This proposal extends research which exploits the resolution of the electron microscope (EM) to study the relationship between the organization and structure of eukaryotic chromatin and chromosomes and chromosome function. A major emphasis is the continued refinement and development of techniques to map at the ultrastructural level the location of specific DNA sequences with respect to mitotic chromosome organization and to rapidly and definitively identify specific active genes in Miller spread specimens. These goals will be pursued by combining in situ hybridization of DNA or RNA probes tagged with the nonradioactive labels biotin or 2-acetylaminofluorene (AAF) to preparations on EM grids followed by immunogold staining. This technique will be used to investigate the existence of mouse satellite sequences on the Y chromosome; the molecular basis of chromosomal rosettes; transcription of histone genes in somatic cells of the newt, Notophthalmus viridescens; and distribution of nascent transcripts on Drosophila heat shock genes. The sensitivity of sequence detection will be determined using the dihydrofolate reductase (DHFR) gene and cells with either extrachromosomal or integrated amplified copies, the X-linked human factor VIII gene and bovine papilloma virus-transformed cells. Biotinated nucleotides will be incorporated into cells induced to rereplicate their DNA in order to identify and directly study the structure and frequency of this event with respect to normal replication and transcription. In addition, we will attempt to selectively incorporate bio-dNTPs into chromosomal fragile sites and telomeres. Finally, immunogold labelling will be applied to develop efficient mapping procedures for the location of chromosome-associated proteins. The long term goal of the proposed work is to provide information at the ultrastructural level on chromosome organization which, in conjunction with biochemical and molecular data, should generate a better understanding of the role of chromosome structure in chromosome function in normal and abnormal states.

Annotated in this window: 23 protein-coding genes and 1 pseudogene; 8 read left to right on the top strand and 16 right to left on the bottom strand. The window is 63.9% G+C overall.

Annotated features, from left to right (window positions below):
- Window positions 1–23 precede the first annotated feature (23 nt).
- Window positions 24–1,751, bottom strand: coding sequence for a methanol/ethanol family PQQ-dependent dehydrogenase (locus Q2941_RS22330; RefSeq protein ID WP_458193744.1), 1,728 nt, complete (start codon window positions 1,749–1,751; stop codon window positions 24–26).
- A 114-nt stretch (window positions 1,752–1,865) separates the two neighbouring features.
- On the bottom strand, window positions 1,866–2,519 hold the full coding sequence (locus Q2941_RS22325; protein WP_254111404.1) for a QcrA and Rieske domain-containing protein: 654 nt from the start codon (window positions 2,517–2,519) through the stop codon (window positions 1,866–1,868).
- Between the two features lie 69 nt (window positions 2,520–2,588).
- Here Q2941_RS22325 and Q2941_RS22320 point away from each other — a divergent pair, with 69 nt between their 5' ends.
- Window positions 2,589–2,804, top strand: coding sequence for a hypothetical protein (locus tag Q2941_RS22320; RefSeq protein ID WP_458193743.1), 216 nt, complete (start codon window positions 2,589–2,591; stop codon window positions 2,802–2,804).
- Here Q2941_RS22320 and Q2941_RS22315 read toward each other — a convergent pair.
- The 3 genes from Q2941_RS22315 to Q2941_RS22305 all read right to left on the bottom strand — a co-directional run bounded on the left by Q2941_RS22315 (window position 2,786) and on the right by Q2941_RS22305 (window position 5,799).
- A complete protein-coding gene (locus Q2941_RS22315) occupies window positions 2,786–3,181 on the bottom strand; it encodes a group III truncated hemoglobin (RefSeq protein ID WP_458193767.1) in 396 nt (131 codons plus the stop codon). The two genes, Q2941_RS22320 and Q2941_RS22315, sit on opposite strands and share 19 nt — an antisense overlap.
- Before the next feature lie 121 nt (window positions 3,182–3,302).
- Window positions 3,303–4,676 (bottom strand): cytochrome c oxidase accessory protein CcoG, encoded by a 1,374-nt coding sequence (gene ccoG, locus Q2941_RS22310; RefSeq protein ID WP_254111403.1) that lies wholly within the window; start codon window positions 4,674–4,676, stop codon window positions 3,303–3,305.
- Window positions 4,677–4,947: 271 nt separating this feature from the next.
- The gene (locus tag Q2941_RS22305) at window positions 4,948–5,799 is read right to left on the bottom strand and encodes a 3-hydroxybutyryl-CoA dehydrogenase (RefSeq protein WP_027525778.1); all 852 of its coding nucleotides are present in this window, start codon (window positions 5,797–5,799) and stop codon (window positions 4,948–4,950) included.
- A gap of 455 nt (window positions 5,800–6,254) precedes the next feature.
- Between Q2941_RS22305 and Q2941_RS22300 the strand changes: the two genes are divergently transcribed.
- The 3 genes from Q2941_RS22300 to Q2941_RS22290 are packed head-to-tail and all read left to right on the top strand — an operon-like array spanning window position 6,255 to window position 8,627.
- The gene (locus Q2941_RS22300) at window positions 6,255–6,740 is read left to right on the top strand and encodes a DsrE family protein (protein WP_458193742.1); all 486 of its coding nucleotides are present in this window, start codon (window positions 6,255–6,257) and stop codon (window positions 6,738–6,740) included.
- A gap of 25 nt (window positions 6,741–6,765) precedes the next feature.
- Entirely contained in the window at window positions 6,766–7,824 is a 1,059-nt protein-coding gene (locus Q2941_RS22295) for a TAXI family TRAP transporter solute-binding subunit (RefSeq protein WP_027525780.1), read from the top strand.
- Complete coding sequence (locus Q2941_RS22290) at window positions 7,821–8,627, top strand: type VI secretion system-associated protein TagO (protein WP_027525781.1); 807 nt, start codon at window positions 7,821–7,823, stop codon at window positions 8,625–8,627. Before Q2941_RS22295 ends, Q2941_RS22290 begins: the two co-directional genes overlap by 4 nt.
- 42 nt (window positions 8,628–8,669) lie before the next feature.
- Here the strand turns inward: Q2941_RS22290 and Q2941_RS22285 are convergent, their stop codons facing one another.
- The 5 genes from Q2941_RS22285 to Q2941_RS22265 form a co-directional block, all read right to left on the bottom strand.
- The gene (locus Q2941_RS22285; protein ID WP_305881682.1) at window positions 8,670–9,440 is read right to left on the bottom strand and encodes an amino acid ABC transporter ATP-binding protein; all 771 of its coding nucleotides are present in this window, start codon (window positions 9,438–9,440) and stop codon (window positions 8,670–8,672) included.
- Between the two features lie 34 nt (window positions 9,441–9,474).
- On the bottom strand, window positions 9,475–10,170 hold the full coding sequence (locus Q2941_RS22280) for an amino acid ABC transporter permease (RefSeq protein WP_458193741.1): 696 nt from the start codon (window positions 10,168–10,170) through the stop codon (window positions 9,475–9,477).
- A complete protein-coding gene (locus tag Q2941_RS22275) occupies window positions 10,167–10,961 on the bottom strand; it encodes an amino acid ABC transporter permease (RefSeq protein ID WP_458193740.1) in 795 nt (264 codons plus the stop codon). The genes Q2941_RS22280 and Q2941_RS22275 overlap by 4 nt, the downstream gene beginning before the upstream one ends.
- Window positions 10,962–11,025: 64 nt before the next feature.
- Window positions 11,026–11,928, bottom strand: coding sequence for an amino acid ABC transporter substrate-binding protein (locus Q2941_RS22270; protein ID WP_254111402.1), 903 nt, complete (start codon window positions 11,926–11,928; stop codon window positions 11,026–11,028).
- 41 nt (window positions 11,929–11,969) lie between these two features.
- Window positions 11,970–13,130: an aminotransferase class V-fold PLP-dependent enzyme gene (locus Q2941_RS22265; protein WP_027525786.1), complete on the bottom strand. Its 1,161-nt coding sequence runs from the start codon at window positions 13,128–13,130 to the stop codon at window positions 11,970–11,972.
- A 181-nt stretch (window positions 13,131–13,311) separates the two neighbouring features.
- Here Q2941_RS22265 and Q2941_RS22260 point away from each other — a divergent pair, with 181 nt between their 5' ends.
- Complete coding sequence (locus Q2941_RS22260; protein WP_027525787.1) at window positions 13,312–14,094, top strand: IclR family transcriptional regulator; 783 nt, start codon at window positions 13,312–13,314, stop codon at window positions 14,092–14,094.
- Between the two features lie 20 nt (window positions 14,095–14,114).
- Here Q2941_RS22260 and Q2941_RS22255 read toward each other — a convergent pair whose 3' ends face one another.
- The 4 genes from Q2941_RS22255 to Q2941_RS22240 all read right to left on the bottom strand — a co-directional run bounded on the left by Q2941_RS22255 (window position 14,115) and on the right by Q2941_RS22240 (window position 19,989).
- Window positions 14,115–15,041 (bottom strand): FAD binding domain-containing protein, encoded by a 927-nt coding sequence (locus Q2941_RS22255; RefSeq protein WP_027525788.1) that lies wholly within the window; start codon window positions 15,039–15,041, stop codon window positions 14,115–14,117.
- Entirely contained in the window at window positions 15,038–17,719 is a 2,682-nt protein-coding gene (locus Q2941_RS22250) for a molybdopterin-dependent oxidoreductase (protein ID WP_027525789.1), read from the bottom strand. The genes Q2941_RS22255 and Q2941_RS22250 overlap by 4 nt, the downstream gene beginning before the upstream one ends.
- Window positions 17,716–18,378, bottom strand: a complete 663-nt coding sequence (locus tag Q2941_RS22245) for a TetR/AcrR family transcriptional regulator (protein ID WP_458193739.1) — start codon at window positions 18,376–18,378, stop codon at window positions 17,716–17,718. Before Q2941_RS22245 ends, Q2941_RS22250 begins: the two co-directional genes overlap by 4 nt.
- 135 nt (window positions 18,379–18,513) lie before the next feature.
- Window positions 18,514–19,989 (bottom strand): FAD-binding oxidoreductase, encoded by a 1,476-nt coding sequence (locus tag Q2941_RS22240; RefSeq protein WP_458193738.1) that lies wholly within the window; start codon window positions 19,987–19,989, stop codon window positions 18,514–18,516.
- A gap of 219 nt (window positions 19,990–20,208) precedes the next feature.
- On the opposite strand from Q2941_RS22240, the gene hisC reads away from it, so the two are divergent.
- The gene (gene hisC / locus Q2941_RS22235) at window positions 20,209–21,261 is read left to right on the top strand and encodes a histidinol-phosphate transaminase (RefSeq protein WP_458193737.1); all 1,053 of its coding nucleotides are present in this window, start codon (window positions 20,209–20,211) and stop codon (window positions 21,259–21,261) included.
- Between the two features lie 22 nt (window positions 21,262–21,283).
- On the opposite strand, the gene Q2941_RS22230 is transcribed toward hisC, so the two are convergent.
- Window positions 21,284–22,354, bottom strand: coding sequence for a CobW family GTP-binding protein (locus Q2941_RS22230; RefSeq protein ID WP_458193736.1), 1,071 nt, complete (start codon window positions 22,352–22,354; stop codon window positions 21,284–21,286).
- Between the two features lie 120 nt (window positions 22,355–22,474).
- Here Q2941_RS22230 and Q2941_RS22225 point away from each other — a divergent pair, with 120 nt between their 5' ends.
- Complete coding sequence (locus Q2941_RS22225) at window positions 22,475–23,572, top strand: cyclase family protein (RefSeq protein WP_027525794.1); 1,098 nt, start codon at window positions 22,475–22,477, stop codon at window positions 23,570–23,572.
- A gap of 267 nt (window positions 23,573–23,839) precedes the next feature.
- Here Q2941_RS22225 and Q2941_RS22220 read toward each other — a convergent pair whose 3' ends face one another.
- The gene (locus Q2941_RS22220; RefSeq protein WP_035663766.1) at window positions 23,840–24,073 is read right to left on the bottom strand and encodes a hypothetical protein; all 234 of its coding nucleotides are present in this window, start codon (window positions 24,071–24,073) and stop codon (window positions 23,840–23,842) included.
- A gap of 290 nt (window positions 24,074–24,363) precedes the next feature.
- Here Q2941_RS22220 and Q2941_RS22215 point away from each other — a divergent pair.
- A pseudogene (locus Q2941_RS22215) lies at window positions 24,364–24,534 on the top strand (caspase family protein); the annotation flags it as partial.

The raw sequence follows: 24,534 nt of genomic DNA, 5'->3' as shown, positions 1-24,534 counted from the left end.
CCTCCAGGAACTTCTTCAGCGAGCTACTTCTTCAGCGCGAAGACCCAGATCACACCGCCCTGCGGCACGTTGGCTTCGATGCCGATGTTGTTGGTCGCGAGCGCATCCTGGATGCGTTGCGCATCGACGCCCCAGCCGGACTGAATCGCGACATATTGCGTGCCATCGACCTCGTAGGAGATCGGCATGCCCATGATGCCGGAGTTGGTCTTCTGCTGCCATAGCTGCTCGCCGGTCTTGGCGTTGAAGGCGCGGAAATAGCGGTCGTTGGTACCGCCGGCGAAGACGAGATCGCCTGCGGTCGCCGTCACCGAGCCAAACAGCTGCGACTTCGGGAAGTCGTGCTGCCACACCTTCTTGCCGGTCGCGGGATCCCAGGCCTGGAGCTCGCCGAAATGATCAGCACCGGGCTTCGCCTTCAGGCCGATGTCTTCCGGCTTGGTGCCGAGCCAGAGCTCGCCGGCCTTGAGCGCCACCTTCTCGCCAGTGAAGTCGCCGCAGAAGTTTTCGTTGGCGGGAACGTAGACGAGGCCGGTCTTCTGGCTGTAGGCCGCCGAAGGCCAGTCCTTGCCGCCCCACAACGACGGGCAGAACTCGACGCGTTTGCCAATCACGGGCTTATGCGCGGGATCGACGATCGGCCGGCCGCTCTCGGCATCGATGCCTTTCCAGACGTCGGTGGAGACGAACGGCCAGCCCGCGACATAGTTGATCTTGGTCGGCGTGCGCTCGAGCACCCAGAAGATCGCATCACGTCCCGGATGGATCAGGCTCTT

National Institute of Health (NIH)
National Institute of General Medical Sciences (NIGMS)
Research Project (R01)
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Molecular Cytology Study Section (CTY)
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University of California Irvine
Schools of Arts and Sciences
United States
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Narayanswami, S; Doering, J L; Fokta, F J et al. (1995) Chromosomal locations of major tRNA gene clusters of Xenopus laevis. Chromosoma 104:68-74
Parseghian, M H; Harris, D A; Rishwain, D R et al. (1994) Characterization of a set of antibodies specific for three human histone H1 subtypes. Chromosoma 103:198-208
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Narayanswami, S; Doggett, N A; Clark, L M et al. (1992) Cytological and molecular characterization of centromeres in Mus domesticus and Mus spretus. Mamm Genome 2:186-94
Clark, R F; Cho, K W; Weinmann, R et al. (1991) Preferential distribution of active RNA polymerase II molecules in the nuclear periphery. Gene Expr 1:61-70
Narayanswami, S; Dvorkin, N; Hamkalo, B A (1991) Nucleic acid sequence localization by electron microscopic in situ hybridization. Methods Cell Biol 35:109-32
Dvorkin, N; Clark, M W; Hamkalo, B A (1991) Ultrastructural localization of nucleic acid sequences in Saccharomyces cerevisiae nucleoli. Chromosoma 100:519-23

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